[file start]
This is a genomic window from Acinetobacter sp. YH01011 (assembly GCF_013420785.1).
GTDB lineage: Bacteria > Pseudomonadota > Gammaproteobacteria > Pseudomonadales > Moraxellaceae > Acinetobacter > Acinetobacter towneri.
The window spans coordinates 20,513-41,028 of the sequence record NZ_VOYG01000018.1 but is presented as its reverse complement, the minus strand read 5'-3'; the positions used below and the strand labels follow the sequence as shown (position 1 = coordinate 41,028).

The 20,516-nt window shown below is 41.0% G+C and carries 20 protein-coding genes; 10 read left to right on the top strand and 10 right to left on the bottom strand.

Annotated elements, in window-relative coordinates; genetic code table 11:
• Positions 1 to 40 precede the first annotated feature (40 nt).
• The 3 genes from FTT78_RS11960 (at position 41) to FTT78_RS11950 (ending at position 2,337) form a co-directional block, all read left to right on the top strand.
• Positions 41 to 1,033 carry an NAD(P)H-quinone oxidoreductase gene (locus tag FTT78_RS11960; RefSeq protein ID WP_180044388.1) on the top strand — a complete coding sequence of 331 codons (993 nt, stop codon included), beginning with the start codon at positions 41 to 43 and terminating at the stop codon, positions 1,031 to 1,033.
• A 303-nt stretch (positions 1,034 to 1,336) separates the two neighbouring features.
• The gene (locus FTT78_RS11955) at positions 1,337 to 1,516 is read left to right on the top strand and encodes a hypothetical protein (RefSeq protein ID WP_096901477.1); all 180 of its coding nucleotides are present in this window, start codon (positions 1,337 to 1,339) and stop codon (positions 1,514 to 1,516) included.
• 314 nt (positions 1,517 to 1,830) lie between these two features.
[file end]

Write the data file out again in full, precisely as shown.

This is a genomic window from Acinetobacter sp. YH01011 (assembly GCF_013420785.1).
GTDB lineage: Bacteria > Pseudomonadota > Gammaproteobacteria > Pseudomonadales > Moraxellaceae > Acinetobacter > Acinetobacter towneri.
The window spans coordinates 20,513-41,028 of the sequence record NZ_VOYG01000018.1 but is presented as its reverse complement, the minus strand read 5'-3'; the positions used below and the strand labels follow the sequence as shown (position 1 = coordinate 41,028).

The 20,516-nt window shown below is 41.0% G+C and carries 20 protein-coding genes; 10 read left to right on the top strand and 10 right to left on the bottom strand.

Annotated elements, in window-relative coordinates; genetic code table 11:
• Positions 1 to 40 precede the first annotated feature (40 nt).
• The 3 genes from FTT78_RS11960 (at position 41) to FTT78_RS11950 (ending at position 2,337) form a co-directional block, all read left to right on the top strand.
• Positions 41 to 1,033 carry an NAD(P)H-quinone oxidoreductase gene (locus tag FTT78_RS11960; RefSeq protein ID WP_180044388.1) on the top strand — a complete coding sequence of 331 codons (993 nt, stop codon included), beginning with the start codon at positions 41 to 43 and terminating at the stop codon, positions 1,031 to 1,033.
• A 303-nt stretch (positions 1,034 to 1,336) separates the two neighbouring features.
• The gene (locus FTT78_RS11955) at positions 1,337 to 1,516 is read left to right on the top strand and encodes a hypothetical protein (RefSeq protein ID WP_096901477.1); all 180 of its coding nucleotides are present in this window, start codon (positions 1,337 to 1,339) and stop codon (positions 1,514 to 1,516) included.
• 314 nt (positions 1,517 to 1,830) lie between these two features.